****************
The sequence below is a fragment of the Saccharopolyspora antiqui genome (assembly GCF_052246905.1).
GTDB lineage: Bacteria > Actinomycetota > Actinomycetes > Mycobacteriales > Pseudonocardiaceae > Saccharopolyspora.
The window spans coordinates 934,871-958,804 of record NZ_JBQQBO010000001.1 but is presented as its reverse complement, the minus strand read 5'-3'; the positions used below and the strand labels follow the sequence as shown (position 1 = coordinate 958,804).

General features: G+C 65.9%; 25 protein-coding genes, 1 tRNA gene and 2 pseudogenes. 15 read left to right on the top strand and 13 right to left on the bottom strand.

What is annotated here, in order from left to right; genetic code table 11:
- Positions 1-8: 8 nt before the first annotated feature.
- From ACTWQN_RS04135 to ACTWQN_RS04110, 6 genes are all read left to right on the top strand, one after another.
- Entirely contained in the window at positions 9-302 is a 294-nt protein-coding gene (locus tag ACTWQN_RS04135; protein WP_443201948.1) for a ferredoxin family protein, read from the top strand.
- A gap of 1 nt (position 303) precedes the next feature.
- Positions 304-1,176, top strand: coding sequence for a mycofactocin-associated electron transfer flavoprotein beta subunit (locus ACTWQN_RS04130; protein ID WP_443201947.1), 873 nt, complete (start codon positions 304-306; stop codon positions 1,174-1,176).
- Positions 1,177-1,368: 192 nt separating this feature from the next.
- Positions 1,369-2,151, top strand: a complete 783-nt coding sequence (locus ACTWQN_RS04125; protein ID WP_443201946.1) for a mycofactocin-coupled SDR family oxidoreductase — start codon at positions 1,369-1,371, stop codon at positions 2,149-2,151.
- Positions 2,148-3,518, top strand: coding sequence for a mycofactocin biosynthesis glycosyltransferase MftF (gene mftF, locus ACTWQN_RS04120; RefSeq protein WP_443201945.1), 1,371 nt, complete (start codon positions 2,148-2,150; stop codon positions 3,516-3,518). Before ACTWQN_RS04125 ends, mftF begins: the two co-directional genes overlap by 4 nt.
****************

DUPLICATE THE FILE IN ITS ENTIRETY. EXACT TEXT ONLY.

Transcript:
The sequence below is a fragment of the Saccharopolyspora antiqui genome (assembly GCF_052246905.1).
GTDB lineage: Bacteria > Actinomycetota > Actinomycetes > Mycobacteriales > Pseudonocardiaceae > Saccharopolyspora.
The window spans coordinates 934,871-958,804 of record NZ_JBQQBO010000001.1 but is presented as its reverse complement, the minus strand read 5'-3'; the positions used below and the strand labels follow the sequence as shown (position 1 = coordinate 958,804).

General features: G+C 65.9%; 25 protein-coding genes, 1 tRNA gene and 2 pseudogenes. 15 read left to right on the top strand and 13 right to left on the bottom strand.

What is annotated here, in order from left to right; genetic code table 11:
- Positions 1-8: 8 nt before the first annotated feature.
- From ACTWQN_RS04135 to ACTWQN_RS04110, 6 genes are all read left to right on the top strand, one after another.
- Entirely contained in the window at positions 9-302 is a 294-nt protein-coding gene (locus tag ACTWQN_RS04135; protein WP_443201948.1) for a ferredoxin family protein, read from the top strand.
- A gap of 1 nt (position 303) precedes the next feature.
- Positions 304-1,176, top strand: coding sequence for a mycofactocin-associated electron transfer flavoprotein beta subunit (locus ACTWQN_RS04130; protein ID WP_443201947.1), 873 nt, complete (start codon positions 304-306; stop codon positions 1,174-1,176).
- Positions 1,177-1,368: 192 nt separating this feature from the next.
- Positions 1,369-2,151, top strand: a complete 783-nt coding sequence (locus ACTWQN_RS04125; protein ID WP_443201946.1) for a mycofactocin-coupled SDR family oxidoreductase — start codon at positions 1,369-1,371, stop codon at positions 2,149-2,151.
- Positions 2,148-3,518, top strand: coding sequence for a mycofactocin biosynthesis glycosyltransferase MftF (gene mftF, locus ACTWQN_RS04120; RefSeq protein WP_443201945.1), 1,371 nt, complete (start codon positions 2,148-2,150; stop codon positions 3,516-3,518). Before ACTWQN_RS04125 ends, mftF begins: the two co-directional genes overlap by 4 nt.